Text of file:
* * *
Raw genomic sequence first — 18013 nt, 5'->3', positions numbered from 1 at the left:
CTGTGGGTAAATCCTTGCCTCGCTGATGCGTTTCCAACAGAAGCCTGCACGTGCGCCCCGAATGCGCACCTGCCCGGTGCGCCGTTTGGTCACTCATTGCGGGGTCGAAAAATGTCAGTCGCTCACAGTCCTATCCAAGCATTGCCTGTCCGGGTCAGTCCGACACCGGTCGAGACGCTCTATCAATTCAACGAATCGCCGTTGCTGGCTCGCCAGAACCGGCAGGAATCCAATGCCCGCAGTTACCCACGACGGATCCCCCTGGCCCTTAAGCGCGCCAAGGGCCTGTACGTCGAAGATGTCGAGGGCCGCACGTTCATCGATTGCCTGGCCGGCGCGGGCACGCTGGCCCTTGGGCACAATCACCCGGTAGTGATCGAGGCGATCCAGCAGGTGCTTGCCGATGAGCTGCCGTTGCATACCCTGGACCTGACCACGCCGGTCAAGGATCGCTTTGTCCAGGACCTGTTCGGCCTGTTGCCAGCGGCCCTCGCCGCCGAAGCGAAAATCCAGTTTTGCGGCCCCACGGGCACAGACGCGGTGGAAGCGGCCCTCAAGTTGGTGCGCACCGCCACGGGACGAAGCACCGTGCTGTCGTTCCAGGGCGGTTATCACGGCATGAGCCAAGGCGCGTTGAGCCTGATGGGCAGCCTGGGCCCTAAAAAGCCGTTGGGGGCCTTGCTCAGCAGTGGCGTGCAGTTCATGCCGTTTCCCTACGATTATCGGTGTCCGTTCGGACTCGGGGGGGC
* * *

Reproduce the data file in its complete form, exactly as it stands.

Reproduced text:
Raw genomic sequence first — 18013 nt, 5'->3', positions numbered from 1 at the left:
CTGTGGGTAAATCCTTGCCTCGCTGATGCGTTTCCAACAGAAGCCTGCACGTGCGCCCCGAATGCGCACCTGCCCGGTGCGCCGTTTGGTCACTCATTGCGGGGTCGAAAAATGTCAGTCGCTCACAGTCCTATCCAAGCATTGCCTGTCCGGGTCAGTCCGACACCGGTCGAGACGCTCTATCAATTCAACGAATCGCCGTTGCTGGCTCGCCAGAACCGGCAGGAATCCAATGCCCGCAGTTACCCACGACGGATCCCCCTGGCCCTTAAGCGCGCCAAGGGCCTGTACGTCGAAGATGTCGAGGGCCGCACGTTCATCGATTGCCTGGCCGGCGCGGGCACGCTGGCCCTTGGGCACAATCACCCGGTAGTGATCGAGGCGATCCAGCAGGTGCTTGCCGATGAGCTGCCGTTGCATACCCTGGACCTGACCACGCCGGTCAAGGATCGCTTTGTCCAGGACCTGTTCGGCCTGTTGCCAGCGGCCCTCGCCGCCGAAGCGAAAATCCAGTTTTGCGGCCCCACGGGCACAGACGCGGTGGAAGCGGCCCTCAAGTTGGTGCGCACCGCCACGGGACGAAGCACCGTGCTGTCGTTCCAGGGCGGTTATCACGGCATGAGCCAAGGCGCGTTGAGCCTGATGGGCAGCCTGGGCCCTAAAAAGCCGTTGGGGGCCTTGCTCAGCAGTGGCGTGCAGTTCATGCCGTTTCCCTACGATTATCGGTGTCCGTTCGGACTCGGGGGGGC